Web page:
Pursuant to the President's speech last night, the Department of Homeland Security (DHS) has released detailed memos regarding administrative relief for millions of immigrants in the United States.  The highlights include:

1) Expanding the DACA program to anyone brought to the United States before the age of 16 (regardless of their current age) who entered the United States on or before January 1, 2010.  The deferred action and work authorization will now be granted for 3 years, instead of 2 years.  The program will not benefit those who are included in the DHS's updated enforcement priorities (see below for more information on these priorities).  Applications under the expanded DACA program will be considered on a case-by-case basis beginning no later than 90 days from the date of the announcement (November 20, 2014).  Applications fees will continue to be $465.

2) Creating the Deferred Action for Parents (DAP) program for the parents of US citizens and lawful permanent residents. DAP eligibility requires that these parents have been continuously residing in the United States since January 1, 2010, be present in the United States on November 20, 2014 and on the date that they request deferred action, and have had no lawful immigration status on November 20, 2014.  DAP participants will receive deferred action and employment authorization for 3 years.  Like the expanded DACA program, DAP will not include individuals who are listed in the DHS's enforcement priorities.  Applications under the new DAP program will be considered on a case-by-case basis beginning no later than 180 days from the date of the announcement (November 20, 2014).  The application fee will be $465. 

3) Expanding the Provisional Waiver program (also called the 601A program) to children (both minor and adult) and spouses of lawful permanent residents and to the adult children of U.S. citizens.  This program allows beneficiaries to apply for a waiver of their unlawful presence before they leave the United States, minimizing the amount of time they are separated from their families when applying for their permanent residence at a consulate.

4) Changes to Employment-Based Immigration: The program proposes changes to the way employment-based green cards are distributed.  It also proposes extending the time that students with science-, math-, engineering-, and technology-related degrees may engage in Optional Practical Training (OPT) after graduation, and potentially expanding the types of degrees that graduates can hold when requesting OPT.  This is an important step in helping non-citizen graduates of American universities contribute their skills to the American economy.  Additionally, the program should improve the ability of talented and educated individuals to obtain immigration status without an employer sponsor.  Some of these reforms are targeted at helping inventors, researchers, and founders of start-up enterprises.  Finally, the reforms include a directive that USCIS should clarify the standards for certain employment-based visas and to clarify when someone who is waiting for an employment-based visa to become available can change employers without endangering their green card process.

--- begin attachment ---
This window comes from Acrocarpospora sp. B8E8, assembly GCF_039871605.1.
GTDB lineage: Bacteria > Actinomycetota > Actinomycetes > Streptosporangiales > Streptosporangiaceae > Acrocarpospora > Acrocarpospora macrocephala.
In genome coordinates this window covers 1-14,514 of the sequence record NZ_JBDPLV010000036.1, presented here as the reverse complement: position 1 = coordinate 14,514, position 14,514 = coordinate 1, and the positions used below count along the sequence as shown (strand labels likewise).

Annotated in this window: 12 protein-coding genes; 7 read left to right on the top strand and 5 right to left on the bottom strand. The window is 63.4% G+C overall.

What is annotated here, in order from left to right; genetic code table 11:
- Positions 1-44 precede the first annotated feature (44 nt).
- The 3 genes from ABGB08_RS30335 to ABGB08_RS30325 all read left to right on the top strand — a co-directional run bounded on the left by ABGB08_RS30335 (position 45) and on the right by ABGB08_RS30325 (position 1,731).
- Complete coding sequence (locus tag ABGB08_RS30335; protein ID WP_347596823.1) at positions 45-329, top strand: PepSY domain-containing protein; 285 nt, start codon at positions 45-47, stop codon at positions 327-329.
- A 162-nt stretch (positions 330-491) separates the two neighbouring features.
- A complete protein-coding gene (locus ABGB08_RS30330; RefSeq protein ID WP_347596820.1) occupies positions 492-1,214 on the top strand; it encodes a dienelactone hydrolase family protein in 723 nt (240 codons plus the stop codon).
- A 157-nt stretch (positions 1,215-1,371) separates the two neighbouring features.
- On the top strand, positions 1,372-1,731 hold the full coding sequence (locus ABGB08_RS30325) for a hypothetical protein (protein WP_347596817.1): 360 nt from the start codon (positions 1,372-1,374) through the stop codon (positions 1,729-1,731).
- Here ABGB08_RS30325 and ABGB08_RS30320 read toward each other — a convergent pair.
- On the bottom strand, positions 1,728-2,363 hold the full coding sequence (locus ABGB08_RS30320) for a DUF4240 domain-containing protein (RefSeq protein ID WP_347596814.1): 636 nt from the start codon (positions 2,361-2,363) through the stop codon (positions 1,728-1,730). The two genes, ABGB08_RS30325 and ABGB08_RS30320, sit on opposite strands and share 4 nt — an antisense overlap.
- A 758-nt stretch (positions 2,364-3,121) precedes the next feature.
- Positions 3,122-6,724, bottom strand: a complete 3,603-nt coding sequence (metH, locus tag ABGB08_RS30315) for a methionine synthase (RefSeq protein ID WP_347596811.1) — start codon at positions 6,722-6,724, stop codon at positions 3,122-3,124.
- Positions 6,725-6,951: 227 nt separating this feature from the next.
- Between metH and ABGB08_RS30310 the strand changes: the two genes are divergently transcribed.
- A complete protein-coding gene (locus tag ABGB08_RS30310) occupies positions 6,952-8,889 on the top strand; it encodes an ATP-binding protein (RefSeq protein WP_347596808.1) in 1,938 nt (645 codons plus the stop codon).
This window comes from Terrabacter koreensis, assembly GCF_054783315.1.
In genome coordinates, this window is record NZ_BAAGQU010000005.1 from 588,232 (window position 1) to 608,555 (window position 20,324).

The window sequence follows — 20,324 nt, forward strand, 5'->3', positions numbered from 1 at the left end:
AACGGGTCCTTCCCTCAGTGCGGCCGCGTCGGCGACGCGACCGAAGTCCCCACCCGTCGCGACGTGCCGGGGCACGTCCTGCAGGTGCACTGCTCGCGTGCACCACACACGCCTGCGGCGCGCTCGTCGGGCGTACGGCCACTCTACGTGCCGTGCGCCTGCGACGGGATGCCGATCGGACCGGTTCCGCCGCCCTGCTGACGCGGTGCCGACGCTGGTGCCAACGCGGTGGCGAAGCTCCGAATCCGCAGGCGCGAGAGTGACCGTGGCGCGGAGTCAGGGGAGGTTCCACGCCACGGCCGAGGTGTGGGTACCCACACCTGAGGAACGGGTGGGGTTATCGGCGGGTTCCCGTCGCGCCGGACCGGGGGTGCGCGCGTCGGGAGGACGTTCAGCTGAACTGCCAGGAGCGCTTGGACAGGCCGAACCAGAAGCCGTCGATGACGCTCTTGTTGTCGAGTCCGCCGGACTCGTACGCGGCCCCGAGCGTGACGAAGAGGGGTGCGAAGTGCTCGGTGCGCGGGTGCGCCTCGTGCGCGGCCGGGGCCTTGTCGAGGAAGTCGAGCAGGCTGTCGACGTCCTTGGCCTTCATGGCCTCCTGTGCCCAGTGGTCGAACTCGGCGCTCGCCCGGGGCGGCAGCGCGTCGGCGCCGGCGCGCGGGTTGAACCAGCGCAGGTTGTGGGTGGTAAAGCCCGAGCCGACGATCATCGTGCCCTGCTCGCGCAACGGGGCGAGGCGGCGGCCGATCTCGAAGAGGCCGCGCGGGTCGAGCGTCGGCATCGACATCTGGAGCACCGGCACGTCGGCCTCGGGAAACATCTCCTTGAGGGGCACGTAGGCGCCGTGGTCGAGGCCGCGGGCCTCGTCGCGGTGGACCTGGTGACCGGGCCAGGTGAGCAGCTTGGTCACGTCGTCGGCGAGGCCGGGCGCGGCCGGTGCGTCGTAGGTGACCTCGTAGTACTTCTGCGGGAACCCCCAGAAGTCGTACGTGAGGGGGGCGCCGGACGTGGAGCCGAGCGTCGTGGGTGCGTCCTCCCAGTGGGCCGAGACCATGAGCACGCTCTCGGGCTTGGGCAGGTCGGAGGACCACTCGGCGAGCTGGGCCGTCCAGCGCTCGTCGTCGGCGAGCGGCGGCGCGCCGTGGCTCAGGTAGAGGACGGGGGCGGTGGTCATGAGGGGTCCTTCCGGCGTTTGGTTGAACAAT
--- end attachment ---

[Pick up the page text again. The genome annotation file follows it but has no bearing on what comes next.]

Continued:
5) Finding ways to make the naturalization process more accessible to lawful permanent residents.

6) Ending Secure Communities - a program linking local law enforcement databases and Immigration and Customs Enforcement (ICE) apprehension efforts.   Secure Communities has engendered grave mistrust of local law enforcement within the immigrant community.  The program has become very unpopular with local politicians and police, who suffered from strained relations with the immigrant members of their community.  A new program will be developed, with an emphasis on prioritizing the apprehension of individuals who come within the ambit of the DHS's new enforcement priorities.

7) Increasing the effectiveness of border security efforts.

8) Expanding parole-in-place and deferred action for undocumented parents, children, and spouses of individuals seeking to enlist in the armed forces.

9) Possible pay raises for ICE officers

10) Revised enforcement priorities for ICE, which are now divided into three classifications.  Priority 1 consists of individuals who are suspected of terrorism or espionage, individuals apprehended at ports of entry trying to illegally enter the US, individuals convicted of gang-related offenses, and those convicted of felonies or aggravated felonies.  Priority 2 consists of individuals who have been convicted of 3 or more misdemeanors, individuals convicted of a significant misdemeanor (i.e. domestic violence, DUI, burglary, sexual abuse, drug trafficking, firearms possession) who were sentenced to 90 days or more of jail time, individuals who illegally entered or reentered the US and who have not been continuously present in the US since January 1, 2014, and individuals who have abused the visa and visa waiver programs.  Priority 3 consists of individuals who were issued a final order of removal on or after January 1, 2014.

A summary of the programs with links to more detailed descriptions of many of the President's actions can be found on the USCIS website: http://www.uscis.gov/immigrationaction

Details about the benefits for relatives of those seeking to enlist in the military can be found here: http://www.dhs.gov/sites/default/files/publications/14_1120_memo_parole_in_place.pdf